- Stuff Happens
- by David Hare
- Directed by Jeremy Skidmore
- Produced by Olney Theatre Center
- Reviewed by Ted Ying
Politics is the most exciting game in town. Or so says my friend, the political lobbyist. How else can he explain his choice of career, when he has worked in several more lucrative professions? Olney’s Stuff Happens makes me start to believe him. They say that history is written by the winners, but sometimes history is written by those who write well. Playwright David Hare chronicles the events starting in 2002 that led us into the Iraq War. He provides the political atmosphere before the war, the high-level background intrigue and political discussions in the White House, between the White House and Downing Street and in and around the U.N. He mixes in dialogue from reporters, members of the public and foreigners that comment on the outsider’s opinion of the U.S. Hare selectively takes events, news and details from the media, imagines supporting scenes and creates a very gripping play that provides one interpretation of the political game that destined the United States to participate in a war that has now gone on for over five years.
Hare definitely shows that he is a talented playwright. Under his talented pen, the story keeps the attention of the audience throughout the political machinations that cover a nearly three year period. It is indeed difficult for the casual audience member to determine which events were taken from the news and which ones came from Hare’s imagination.
Ordinarily such material might be rather dry, but Hare’s well-written script is supported by a talented cast of Helen Hayes Awards nominees and winners. Director Jeremy Skidmore says that he was not looking for a physical resemblance to the political figures, but for cast members who captured the character of the roles. He definitely succeeded with these smart casting choices. Frederick L. Strother, Jr. gives an uncanny interpretation of General Colin Powell which makes the audience sympathize with the difficult situations with which the then-Secretary of State had to cope. Rick Foucheux as President George W. Bush shows why he has won two Helen Hayes awards. Not only does he capture the vocal stylings of the president, but his body language and mannerisms helps the audience believe that he is the president. Deidra LaWan Starnes plays the cool and unassuming Condoleeza Rice in her days as National Security Advisor. Stephen F. Schmidt gives a strong performance as the very weak prime minister of Britain Tony Blair, obviously under the strong thumb of George Bush.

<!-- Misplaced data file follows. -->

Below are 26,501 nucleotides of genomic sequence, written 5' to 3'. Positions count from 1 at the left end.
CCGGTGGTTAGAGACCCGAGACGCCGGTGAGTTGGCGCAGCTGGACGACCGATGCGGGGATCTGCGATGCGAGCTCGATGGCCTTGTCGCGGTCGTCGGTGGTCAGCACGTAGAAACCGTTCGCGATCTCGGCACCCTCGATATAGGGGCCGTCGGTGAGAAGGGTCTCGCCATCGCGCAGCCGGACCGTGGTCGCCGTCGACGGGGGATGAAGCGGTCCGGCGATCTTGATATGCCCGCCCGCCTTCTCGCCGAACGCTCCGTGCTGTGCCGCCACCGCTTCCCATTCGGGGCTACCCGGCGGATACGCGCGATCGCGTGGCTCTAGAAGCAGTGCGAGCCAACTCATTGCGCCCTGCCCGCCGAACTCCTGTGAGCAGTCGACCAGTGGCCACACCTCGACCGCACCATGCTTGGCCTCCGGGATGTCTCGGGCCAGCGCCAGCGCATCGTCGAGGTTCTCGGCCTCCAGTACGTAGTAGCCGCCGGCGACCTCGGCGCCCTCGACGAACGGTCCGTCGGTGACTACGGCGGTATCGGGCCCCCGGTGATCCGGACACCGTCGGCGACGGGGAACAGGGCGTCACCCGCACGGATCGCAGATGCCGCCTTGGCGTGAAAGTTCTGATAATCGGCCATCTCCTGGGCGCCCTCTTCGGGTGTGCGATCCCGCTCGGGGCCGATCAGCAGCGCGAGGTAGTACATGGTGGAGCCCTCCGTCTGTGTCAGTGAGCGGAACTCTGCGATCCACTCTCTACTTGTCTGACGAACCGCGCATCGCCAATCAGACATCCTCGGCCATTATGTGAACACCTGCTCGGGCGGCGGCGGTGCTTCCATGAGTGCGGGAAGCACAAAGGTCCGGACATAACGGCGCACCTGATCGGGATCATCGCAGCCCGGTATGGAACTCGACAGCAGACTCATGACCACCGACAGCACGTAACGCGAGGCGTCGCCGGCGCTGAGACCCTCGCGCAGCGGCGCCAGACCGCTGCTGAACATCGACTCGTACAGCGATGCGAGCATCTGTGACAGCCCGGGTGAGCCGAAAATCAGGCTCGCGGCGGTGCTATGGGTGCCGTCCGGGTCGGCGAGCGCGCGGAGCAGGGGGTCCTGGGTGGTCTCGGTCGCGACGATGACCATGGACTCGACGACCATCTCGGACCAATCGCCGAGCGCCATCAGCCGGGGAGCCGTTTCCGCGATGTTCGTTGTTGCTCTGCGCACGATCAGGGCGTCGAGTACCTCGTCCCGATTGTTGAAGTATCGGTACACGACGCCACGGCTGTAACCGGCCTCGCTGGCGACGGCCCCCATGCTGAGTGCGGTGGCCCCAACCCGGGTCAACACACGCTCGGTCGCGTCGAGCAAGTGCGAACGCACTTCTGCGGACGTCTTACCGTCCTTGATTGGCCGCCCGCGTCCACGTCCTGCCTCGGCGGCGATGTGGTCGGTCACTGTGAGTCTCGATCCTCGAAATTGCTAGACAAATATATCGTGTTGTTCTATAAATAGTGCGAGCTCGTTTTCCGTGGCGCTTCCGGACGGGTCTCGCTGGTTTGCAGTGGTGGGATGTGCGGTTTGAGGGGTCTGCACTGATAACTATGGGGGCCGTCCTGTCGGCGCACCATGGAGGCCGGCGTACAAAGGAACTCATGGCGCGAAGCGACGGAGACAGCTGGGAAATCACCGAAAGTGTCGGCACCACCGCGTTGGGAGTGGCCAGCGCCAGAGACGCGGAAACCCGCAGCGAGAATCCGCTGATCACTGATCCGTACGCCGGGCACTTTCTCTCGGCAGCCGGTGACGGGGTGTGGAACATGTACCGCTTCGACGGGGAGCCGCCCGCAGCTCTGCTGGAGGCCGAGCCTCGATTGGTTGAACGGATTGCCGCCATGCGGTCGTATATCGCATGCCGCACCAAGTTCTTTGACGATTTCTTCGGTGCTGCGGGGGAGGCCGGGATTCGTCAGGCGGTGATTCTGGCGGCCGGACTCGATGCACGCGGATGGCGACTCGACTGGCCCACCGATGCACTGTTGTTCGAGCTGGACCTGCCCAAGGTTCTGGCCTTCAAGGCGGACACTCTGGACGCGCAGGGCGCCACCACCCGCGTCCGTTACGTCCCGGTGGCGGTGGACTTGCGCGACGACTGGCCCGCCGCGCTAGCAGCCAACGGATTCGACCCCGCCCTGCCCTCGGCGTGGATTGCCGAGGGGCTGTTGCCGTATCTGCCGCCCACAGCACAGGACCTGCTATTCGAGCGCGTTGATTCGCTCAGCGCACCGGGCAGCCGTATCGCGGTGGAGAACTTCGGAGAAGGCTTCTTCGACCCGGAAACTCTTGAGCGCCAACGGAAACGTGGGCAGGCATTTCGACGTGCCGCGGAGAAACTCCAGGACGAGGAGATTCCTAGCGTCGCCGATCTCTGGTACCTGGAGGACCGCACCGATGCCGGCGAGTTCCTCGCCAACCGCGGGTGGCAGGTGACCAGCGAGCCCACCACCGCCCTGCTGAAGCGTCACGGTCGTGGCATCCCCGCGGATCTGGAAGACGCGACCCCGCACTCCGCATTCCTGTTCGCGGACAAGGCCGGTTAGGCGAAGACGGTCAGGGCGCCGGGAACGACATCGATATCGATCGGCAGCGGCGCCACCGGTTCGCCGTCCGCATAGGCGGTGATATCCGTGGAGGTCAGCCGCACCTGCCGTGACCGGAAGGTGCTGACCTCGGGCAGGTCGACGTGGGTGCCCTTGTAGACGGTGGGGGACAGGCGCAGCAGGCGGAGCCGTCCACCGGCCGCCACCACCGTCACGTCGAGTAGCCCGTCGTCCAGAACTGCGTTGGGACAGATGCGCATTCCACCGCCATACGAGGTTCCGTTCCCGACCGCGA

The remainder of the cast serves as ensemble playing some key roles but also very easily slipping in and out of the multitude of well-known and common characters that help the story flow so well. The uniformly strong supporting cast includes Barry Abrams (Paul Wolfowitz), Jeff Allin (Donald Rumsfeld), Amir Arison (French Ambassador to the U.N., Dominique de Villepin), Carlos Bustamante (French President, Jacques Chirac), Meghan Grady (a British woman in New York), Naomi Jacobson (John Negroponte, Laura Bush), Daniel Ladmirault (head of British MI6, Richard Dearlove) and Daniel Lyons (George Tenet, head of U.N. inspections, Hans Blix). Unfortunately, cast member Leo Erickson (Dick Cheney) was taken ill the day before this review. But as the show must go on, the talented Alan Wade, added yet another Helen Hayes nominee to the mix and read the role of Cheney from the side of the stage. Speaking to him at the intermission, he said that it was a shame that we didn’t get to see the blocking that included Cheney hovering in the background of the scenes, but I have to say that Wade read the part well and the effect of him sitting off to the side in shadow did give the effect of a shadowy Cheney hovering in the background.
The show also contains some excellent production values. James Kronzer’s simple black box set (literally black with a red stripe from one end of the set to the other) bisects the room with audience on both sides. The set is dressed very simply with 24 white wooden chairs that slide in, out and around the stage to set scenes, usually by the cast themselves. This keeps the show moving from scene to scene and the pacing helps to keep the story gripping. Debra Kim Sivigny’s costumes often help place the characters and effects quickly, as does Dan Covey’s lighting and Jarett C. Pisani’s sounds. Skidmore and his team should be proud of the final result.
Make no mistake. Although it often feels like a documentary, this is political theater at its best. Hare makes no effort to hide his distinctly liberally biased perspective. He takes political and humorous stabs at the conservative administration. He paints them with broad strokes to make them look either foolish or manipulatively irresponsible. He has clearly picked and chosen those facts and sound bites that will show the administration in a very weak light. However, whether you agree with his political point of view or not, you should still enjoy the production. Because he definitely makes politics seem like the most dramatic and engrossing game in town…and the most exciting.
Running Time 3:00 including one 15-minute intermission
When: Through July 20. Wed, Sat & Sun at 1:45 and 7:45 PM. Thu & Fri at 7:45 PM
Where: Olney Theatre Center, Mulitz-Gubelsky Lab, 2001 Olney Sandy Spring RD, Olney, MD
More Information: 301-924-3400 or on the website.